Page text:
Further, the risks and vulnerabilities from climatic change are multiplied as most of Asia’s densest aggregations of people and productive lands are on or near the coast. Thus, it is necessary to examine whether regional institutions can develop an effective multilateral approach on energy, environment and climate security. It is also important to ask whether Asia could strengthen institutional and state capacity to help protect communities from the risk-multiplier effects of climate change.
Energy security in the future would be confronted by the projected increase in demand and consumption of primary energy sources, and also by a parallel increase in GHG emissions. The shortage of fuel for economic development could also see Southeast Asia turning to nuclear energy. Given the frequency of earthquakes in the region and the poor safety record of countries that are keen to build nuclear power plants, questions about safety, risks of proliferation and “sanitisation of land” for waste disposal have to be studied carefully. The interdependent nature of these problems underscores the role of markets and governance, involvement of non-governmental actors, and the need for greater international cooperation.
Recommendations for Policymakers
The RSIS Centre for Non-Traditional Security Studies seeks to address these questions. It will do so by producing research findings and recommendations that will better inform policymakers and highlight the impact of the challenges of internal conflict, climate change and energy security, on communities and individuals. The Centre will convene policy dialogues and roundtables to bring together representatives from partner institutes, as well as invited representatives from academic and policy communities, and members of civil society organisations across Asia.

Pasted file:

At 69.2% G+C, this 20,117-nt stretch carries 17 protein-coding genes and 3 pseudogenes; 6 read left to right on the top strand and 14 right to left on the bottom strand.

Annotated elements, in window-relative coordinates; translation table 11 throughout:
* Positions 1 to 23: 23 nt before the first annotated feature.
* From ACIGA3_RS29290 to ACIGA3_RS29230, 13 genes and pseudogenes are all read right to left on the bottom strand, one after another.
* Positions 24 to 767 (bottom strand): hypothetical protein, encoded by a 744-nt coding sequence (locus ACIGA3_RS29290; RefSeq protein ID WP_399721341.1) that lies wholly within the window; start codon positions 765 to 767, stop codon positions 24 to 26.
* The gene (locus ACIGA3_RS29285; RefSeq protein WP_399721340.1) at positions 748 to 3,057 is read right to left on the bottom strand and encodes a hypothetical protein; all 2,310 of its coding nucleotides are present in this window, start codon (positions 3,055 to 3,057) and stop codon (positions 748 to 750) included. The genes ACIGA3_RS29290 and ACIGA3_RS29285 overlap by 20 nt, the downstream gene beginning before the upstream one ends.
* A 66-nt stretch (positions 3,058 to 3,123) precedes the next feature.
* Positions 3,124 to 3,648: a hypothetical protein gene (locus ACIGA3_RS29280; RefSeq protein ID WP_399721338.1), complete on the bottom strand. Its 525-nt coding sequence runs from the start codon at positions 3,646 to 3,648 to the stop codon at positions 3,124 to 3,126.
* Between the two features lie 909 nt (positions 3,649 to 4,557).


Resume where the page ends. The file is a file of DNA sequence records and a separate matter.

Further, research workshops will be held to share the findings of existing research, explore potential for collaborative work, and discuss ways for research work to feed into policy. Research fellowships will be provided for researchers, NGOs, media, and policymakers from the region who are interested in working on projects related to internal conflicts, climate change and energy security.
To facilitate knowledge exchange and collaboration across the ASI network, the Centre will create an ASI web portal as a repository for project outputs. An online collaborative discussion forum will be created to facilitate virtual engagement between policymakers and subject matter experts. The Centre will also produce an Asia Security Initiative policy paper series, and monographs outlining recommended actions for policymakers and civil society in Asia.
Overall, these research products and collaborative tools will aim to maximise synergies between research and policy. The ultimate objective is to encourage international cooperation, and to develop creative solutions to respond to the myriad security challenges facing Asia.
About the Author
Mely Caballero-Anthony is Associate Professor at the S. Rajaratnam School of International Studies (RSIS), Nanyang Technological University. She is also Head of the RSIS Centre for Non-Traditional Security Studies.
Commentaries / East Asia and Asia Pacific / Non-Traditional Security / South Asia / Southeast Asia and ASEAN
Last updated on 09/10/2014